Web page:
Africa is one of the last great holdouts for charismatic megafauna. But as the human population continues to grow and industrialise, lions, zebras, and elephants are being edged out of existence. A harrowing new series by photographer Nick Brandt makes this transformation visceral.
In Inherit the Dust, Brandt juxtaposes the factories and urban wastelands spreading across East Africa with life-sized portraits of animals that once lived there. The images are not Photoshop tricks, but rather, the photographer created the installations during an extensive four-month travel campaign. From a chimpanzee resting in a dusty alleyway to rhinos trampling through rubbish heaps, the series has a tragic beauty that transcends cultural boundaries, cutting to the heart of what it means to live at the dawn of the Anthropocene. It’s a call to action to preserve the planet’s remaining megafauna; the vestiges of a planetary heritage which once existed across Europe, Asia, Australia, and the Americas.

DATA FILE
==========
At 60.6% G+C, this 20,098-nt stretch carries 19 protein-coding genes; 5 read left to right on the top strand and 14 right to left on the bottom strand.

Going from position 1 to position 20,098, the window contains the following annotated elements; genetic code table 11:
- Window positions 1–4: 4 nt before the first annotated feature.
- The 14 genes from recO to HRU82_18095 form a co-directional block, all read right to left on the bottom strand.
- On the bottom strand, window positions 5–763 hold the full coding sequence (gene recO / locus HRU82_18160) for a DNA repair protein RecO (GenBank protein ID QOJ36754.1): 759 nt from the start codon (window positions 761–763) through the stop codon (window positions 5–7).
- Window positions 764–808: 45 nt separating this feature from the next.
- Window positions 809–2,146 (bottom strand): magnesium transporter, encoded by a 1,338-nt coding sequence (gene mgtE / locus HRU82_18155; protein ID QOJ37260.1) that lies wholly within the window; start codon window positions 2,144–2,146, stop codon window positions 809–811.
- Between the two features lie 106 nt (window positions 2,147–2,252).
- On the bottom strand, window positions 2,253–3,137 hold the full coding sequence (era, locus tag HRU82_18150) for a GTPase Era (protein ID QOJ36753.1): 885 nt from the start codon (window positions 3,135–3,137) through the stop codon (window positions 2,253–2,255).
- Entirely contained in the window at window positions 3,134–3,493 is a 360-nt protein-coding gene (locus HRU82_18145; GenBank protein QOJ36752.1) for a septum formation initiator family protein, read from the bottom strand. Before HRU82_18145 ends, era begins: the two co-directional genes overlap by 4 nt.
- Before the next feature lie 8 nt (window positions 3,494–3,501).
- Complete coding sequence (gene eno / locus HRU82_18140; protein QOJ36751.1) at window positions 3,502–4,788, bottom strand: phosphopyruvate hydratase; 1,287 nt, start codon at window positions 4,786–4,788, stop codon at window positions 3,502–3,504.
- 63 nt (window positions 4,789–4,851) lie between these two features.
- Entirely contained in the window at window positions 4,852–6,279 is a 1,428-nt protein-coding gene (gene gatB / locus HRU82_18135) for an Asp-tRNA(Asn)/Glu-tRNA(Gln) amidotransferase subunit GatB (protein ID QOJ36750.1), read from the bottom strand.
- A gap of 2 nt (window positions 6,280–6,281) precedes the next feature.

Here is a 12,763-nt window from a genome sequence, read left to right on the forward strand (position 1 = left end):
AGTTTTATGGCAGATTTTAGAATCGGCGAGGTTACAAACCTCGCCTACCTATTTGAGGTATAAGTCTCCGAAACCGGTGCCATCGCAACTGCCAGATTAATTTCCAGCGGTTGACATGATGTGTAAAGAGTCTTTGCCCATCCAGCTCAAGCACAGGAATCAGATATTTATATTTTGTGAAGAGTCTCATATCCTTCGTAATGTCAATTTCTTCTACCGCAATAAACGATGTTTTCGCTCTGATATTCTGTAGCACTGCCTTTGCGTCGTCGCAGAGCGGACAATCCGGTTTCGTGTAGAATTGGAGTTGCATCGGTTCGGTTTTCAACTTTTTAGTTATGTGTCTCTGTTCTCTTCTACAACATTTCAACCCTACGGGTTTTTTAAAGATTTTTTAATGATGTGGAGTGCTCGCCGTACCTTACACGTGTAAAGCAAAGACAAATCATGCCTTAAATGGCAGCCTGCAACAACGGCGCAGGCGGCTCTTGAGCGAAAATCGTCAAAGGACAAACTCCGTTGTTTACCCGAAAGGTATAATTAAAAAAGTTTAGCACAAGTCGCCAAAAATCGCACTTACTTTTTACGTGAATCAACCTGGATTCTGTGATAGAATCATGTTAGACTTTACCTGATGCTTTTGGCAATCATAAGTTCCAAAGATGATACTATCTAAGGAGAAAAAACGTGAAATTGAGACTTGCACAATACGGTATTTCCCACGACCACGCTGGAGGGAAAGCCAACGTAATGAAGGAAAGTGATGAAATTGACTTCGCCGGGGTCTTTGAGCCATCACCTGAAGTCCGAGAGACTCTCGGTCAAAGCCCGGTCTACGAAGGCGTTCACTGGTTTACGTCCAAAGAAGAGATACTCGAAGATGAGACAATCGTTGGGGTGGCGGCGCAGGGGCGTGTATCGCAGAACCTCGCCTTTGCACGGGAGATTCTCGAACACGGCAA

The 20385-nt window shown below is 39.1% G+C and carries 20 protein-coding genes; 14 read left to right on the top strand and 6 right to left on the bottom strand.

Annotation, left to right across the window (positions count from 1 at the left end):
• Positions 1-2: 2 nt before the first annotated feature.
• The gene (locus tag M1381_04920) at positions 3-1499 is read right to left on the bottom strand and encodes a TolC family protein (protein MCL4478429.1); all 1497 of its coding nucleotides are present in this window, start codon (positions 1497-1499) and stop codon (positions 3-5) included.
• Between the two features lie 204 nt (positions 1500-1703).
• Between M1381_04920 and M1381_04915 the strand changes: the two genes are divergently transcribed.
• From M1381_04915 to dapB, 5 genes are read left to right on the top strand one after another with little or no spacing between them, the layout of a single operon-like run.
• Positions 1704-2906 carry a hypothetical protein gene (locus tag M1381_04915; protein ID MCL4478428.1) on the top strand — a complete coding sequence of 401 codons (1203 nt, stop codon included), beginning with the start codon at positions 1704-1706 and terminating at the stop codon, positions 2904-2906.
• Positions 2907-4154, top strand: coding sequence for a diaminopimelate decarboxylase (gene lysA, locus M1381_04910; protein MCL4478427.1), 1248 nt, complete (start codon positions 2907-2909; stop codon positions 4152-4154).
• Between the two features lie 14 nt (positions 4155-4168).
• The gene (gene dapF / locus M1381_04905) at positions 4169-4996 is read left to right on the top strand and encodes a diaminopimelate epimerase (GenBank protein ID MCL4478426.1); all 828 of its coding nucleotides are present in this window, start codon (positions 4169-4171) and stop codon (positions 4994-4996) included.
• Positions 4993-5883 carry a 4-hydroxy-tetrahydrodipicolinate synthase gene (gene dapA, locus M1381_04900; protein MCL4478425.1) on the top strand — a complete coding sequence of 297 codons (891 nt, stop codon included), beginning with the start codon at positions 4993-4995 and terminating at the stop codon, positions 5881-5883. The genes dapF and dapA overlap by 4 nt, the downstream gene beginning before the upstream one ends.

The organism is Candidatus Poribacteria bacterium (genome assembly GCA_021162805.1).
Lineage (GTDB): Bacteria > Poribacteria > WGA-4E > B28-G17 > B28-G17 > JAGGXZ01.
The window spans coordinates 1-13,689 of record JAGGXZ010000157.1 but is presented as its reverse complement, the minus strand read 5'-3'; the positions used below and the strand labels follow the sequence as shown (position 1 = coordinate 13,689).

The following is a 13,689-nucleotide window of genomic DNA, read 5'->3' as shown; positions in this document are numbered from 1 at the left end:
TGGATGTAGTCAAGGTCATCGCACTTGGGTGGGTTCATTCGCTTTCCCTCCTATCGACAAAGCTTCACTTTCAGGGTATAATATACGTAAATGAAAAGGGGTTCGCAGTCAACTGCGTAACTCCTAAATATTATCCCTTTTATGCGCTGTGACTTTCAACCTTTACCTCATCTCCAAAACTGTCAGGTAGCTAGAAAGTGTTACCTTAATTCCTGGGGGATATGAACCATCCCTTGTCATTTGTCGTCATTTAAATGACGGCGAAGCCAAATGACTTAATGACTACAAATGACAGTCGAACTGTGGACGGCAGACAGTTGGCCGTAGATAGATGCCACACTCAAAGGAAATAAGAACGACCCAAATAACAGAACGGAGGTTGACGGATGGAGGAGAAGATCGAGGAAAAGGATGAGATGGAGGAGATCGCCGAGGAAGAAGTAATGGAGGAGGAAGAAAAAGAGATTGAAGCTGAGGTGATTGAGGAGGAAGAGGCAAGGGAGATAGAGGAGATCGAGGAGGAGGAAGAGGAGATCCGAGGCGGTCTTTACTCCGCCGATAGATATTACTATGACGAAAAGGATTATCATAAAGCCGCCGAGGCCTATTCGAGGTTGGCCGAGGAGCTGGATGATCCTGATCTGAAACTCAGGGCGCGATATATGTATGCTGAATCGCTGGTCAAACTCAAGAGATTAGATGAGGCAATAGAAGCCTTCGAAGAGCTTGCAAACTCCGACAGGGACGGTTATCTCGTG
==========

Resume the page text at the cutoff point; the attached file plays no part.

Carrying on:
“Mainly, it’s about all of us,” Brandt writes in an accompanying Inherit the Dust photobook, which is now available for purchase. “Significantly, it’s about the terrifying number of us, and the impact of the very finite amount of space and resources for so many humans.”
Courtesy of Brandt, we’ve shared a few of the series’ stunning photographs below. More of Brandt’s work can be found here. Inherit the Dust exhibitions will take place through April and May in Los Angeles, London, Berlin, Paris, and Stockholm.